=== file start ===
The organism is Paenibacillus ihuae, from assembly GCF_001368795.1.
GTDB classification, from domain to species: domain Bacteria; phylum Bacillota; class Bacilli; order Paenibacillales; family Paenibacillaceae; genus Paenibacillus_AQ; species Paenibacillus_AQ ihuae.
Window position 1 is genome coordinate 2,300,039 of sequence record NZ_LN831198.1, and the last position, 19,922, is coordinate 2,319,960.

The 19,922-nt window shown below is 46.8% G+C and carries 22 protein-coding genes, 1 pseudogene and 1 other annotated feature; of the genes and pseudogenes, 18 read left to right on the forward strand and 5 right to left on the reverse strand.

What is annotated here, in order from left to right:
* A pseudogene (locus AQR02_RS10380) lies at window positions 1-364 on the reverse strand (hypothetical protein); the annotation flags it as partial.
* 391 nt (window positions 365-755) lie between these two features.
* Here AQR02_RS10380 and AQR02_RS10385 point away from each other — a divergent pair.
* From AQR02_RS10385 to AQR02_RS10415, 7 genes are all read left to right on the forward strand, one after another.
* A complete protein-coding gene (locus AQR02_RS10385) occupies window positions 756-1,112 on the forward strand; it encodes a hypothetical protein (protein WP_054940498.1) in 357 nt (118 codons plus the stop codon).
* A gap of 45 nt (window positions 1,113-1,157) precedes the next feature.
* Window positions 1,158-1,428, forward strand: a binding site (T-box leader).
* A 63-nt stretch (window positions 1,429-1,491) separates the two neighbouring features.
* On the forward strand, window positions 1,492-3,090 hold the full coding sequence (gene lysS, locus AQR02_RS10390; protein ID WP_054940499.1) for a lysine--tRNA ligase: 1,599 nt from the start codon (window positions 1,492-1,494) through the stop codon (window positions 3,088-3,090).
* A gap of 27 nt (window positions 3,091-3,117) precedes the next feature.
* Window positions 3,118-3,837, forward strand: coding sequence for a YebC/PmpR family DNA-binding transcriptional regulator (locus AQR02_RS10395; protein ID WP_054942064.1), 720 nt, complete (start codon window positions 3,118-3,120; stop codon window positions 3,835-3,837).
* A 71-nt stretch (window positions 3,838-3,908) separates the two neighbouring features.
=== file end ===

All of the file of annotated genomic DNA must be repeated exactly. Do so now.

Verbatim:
The organism is Paenibacillus ihuae, from assembly GCF_001368795.1.
GTDB classification, from domain to species: domain Bacteria; phylum Bacillota; class Bacilli; order Paenibacillales; family Paenibacillaceae; genus Paenibacillus_AQ; species Paenibacillus_AQ ihuae.
Window position 1 is genome coordinate 2,300,039 of sequence record NZ_LN831198.1, and the last position, 19,922, is coordinate 2,319,960.

The 19,922-nt window shown below is 46.8% G+C and carries 22 protein-coding genes, 1 pseudogene and 1 other annotated feature; of the genes and pseudogenes, 18 read left to right on the forward strand and 5 right to left on the reverse strand.

What is annotated here, in order from left to right:
* A pseudogene (locus AQR02_RS10380) lies at window positions 1-364 on the reverse strand (hypothetical protein); the annotation flags it as partial.
* 391 nt (window positions 365-755) lie between these two features.
* Here AQR02_RS10380 and AQR02_RS10385 point away from each other — a divergent pair.
* From AQR02_RS10385 to AQR02_RS10415, 7 genes are all read left to right on the forward strand, one after another.
* A complete protein-coding gene (locus AQR02_RS10385) occupies window positions 756-1,112 on the forward strand; it encodes a hypothetical protein (protein WP_054940498.1) in 357 nt (118 codons plus the stop codon).
* A gap of 45 nt (window positions 1,113-1,157) precedes the next feature.
* Window positions 1,158-1,428, forward strand: a binding site (T-box leader).
* A 63-nt stretch (window positions 1,429-1,491) separates the two neighbouring features.
* On the forward strand, window positions 1,492-3,090 hold the full coding sequence (gene lysS, locus AQR02_RS10390; protein ID WP_054940499.1) for a lysine--tRNA ligase: 1,599 nt from the start codon (window positions 1,492-1,494) through the stop codon (window positions 3,088-3,090).
* A gap of 27 nt (window positions 3,091-3,117) precedes the next feature.
* Window positions 3,118-3,837, forward strand: coding sequence for a YebC/PmpR family DNA-binding transcriptional regulator (locus AQR02_RS10395; protein ID WP_054942064.1), 720 nt, complete (start codon window positions 3,118-3,120; stop codon window positions 3,835-3,837).
* A 71-nt stretch (window positions 3,838-3,908) separates the two neighbouring features.